A fouled plug (or shored ignition cable), on the other hand, will show an unusually low firing voltage.
Firing voltages should not vary by more than 3 kV cylinder to cylinder. A cylinder that shows an abnormally low firing voltage probably has a grounded spark plug (deposits bridging the electrode gap), or a shorted ignition cable. A cylinder that shows an abnormally high firing voltage compared to the others likely has an open ignition cable or a plug with a wide gap.
The plug firing time (spark firing line) portion of the secondary ignition display shows the duration of the spark in milliseconds (thousandths of a second). The average spark duration with the engine idling should be about 1.5 milliseconds.
A duration of less than 0.8 milliseconds would mean there either is not enough voltage to keep the spark going (low coil output), or the voltage is having trouble reaching its destination (excessive resistance in the plug wires).
A longer than normal spark (1.8 milliseconds or more) is an indication that the firing voltage is experiencing little resistance because a plug is fouled or grounded (or a plug wire is shorted) probably due to accumulated carbon deposits. Fouling can be a problem if a plug's heat range is too cold for the application (which can be solved by installing hotter plugs). But it may also be the result of excessive oil consumption due to worn valve guides or seals, worn rings, or even short trip stop-and-go driving.
Intermittent misfires can be caused by a variety of ignition, fuel or mechanical problems. Lean misfire occurs when there is too much air and not enough fuel, so the engine should be checked for air or vacuum leaks, dirty injectors, carburetion problems or a leaky EGR valve. If the misfire appears to "jump around" from cylinder to cylinder, a manifold vacuum leak or a leaky EGR valve may be the cause. But if the misfire is isolated to a single cylinder, a worn or fouled spark plug (or bad plug wire) is the most likely cause.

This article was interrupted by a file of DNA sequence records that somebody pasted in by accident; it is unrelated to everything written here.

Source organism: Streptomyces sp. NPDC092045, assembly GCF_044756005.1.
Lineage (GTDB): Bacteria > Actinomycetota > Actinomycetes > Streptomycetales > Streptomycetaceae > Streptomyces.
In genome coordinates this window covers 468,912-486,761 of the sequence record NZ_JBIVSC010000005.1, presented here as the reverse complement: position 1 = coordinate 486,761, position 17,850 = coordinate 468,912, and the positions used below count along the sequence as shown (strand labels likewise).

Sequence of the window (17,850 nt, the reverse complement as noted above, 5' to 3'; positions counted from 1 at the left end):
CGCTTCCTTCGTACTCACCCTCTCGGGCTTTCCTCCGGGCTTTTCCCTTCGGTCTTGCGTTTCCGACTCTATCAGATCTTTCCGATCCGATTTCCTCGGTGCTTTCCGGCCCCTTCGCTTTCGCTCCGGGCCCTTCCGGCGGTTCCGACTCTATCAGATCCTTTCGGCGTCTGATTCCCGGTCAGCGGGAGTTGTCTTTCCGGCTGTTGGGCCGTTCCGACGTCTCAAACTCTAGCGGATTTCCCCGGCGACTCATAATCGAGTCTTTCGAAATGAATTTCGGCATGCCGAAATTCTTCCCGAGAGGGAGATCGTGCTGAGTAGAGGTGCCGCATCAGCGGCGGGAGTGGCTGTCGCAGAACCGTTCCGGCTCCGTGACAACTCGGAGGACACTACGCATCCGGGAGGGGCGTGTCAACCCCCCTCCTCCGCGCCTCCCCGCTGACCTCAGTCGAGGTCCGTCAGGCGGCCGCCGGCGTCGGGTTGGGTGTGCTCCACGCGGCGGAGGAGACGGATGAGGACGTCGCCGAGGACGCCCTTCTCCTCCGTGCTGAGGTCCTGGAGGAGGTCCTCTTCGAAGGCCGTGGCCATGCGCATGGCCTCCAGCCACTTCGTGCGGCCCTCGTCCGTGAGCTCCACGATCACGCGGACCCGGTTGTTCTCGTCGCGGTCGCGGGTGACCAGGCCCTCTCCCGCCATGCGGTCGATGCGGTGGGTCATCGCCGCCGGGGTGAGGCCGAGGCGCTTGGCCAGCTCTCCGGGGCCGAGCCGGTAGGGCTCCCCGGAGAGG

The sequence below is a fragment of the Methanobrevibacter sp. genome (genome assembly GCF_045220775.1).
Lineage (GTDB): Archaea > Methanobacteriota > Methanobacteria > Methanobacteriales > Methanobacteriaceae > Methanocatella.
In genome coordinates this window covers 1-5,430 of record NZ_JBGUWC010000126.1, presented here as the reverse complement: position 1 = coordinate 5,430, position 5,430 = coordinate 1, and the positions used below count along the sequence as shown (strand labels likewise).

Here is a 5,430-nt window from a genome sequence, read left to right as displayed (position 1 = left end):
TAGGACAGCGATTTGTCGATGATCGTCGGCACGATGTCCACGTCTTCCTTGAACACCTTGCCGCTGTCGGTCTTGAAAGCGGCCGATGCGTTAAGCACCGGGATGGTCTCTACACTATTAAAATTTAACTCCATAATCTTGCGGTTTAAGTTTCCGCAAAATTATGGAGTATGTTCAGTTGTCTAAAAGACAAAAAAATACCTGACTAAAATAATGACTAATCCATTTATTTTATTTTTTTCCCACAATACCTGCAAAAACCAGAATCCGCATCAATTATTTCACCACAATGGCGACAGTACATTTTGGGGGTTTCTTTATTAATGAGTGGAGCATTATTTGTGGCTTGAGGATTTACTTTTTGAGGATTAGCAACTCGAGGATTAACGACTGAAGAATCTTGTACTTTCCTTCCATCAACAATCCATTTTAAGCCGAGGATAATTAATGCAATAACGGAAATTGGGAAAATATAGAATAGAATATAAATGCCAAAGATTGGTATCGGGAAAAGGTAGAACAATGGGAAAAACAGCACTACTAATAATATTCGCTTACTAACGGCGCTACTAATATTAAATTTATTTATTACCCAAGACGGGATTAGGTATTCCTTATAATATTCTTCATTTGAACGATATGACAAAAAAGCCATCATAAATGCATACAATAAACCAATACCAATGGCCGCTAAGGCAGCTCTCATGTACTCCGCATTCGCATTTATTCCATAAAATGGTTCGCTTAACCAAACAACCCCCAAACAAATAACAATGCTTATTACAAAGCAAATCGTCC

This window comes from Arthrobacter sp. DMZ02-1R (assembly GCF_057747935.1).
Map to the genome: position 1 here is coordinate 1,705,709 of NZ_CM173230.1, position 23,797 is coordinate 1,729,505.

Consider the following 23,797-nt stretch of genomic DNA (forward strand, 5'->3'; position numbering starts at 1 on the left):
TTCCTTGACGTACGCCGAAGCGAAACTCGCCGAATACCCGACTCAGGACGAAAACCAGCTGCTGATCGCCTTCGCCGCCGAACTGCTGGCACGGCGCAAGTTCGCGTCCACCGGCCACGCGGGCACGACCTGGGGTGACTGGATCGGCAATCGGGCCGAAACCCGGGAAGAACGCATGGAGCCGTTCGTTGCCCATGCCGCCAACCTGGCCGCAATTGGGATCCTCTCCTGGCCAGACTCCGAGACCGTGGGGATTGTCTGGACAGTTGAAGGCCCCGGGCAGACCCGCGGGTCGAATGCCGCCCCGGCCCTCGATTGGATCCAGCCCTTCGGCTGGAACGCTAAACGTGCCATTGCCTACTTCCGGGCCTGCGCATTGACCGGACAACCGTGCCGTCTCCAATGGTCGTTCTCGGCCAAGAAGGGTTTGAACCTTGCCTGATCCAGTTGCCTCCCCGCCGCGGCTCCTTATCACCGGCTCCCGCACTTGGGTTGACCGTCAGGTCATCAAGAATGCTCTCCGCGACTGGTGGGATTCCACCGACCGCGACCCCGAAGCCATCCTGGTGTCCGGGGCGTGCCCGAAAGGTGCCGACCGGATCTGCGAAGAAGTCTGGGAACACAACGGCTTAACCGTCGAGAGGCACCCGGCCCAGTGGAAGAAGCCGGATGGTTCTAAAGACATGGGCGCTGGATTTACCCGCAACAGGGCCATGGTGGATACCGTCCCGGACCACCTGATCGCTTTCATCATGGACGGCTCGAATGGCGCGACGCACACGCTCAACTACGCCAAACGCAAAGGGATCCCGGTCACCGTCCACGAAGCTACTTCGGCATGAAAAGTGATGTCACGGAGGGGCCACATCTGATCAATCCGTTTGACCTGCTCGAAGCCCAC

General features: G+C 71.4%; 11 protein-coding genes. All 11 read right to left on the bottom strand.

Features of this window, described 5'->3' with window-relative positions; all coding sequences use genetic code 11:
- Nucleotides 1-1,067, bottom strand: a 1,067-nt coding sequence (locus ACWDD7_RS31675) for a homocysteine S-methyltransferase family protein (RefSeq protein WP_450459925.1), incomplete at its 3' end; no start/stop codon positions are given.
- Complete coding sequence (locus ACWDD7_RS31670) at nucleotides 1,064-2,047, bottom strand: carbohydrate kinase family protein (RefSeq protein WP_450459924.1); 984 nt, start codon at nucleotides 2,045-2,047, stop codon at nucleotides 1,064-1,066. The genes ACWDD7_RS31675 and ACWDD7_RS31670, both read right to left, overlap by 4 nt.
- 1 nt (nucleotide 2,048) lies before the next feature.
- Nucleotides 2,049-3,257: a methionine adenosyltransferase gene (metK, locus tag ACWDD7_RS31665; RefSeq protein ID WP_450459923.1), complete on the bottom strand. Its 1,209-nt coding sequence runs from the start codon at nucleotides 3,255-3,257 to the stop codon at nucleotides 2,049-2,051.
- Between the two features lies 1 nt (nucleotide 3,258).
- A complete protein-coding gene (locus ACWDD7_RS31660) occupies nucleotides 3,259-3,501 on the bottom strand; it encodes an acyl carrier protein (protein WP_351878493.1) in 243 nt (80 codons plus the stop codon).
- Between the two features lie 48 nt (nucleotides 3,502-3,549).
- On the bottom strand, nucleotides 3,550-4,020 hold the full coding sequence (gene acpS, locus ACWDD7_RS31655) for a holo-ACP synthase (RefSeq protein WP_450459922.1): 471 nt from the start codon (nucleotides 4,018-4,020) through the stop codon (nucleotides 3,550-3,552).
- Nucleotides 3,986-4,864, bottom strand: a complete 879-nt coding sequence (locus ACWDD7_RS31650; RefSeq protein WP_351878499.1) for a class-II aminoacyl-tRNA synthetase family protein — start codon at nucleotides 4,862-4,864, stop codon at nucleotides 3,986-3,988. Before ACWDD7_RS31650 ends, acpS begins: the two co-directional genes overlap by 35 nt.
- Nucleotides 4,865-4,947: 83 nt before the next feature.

Examining the tips of the spark plugs as they are removed can reveal a great deal about the health and performance of an engine. The appearance and color of the deposits can reveal other problems that may need fixing:
When spark plugs are replaced, you might want to upgrade to a premium long-life platinum or iridium plug. These plugs cost a little more initially, but can actually save you money in the long run because they do not have to be replaced as often. Many of these plugs can go 100,000 miles or more. Such plugs would be a good choice for any vehicle where access to the spark plugs is a problem.
Another option is upgrading to "performance" spark plugs. These plugs typically have unique electrode configurations that increase spark exposure to the air/fuel mixture and have multiple edges to reduce the chance of misfire. Performance spark plugs are usually more expensive than standard or even long-life plugs, but may be a good alternative if you want the ultimate in ignition performance.
There are also spark plugs today that are specially designed for truck engines. Such plugs have increased fouling resistance and oversized electrodes for longer service life. Share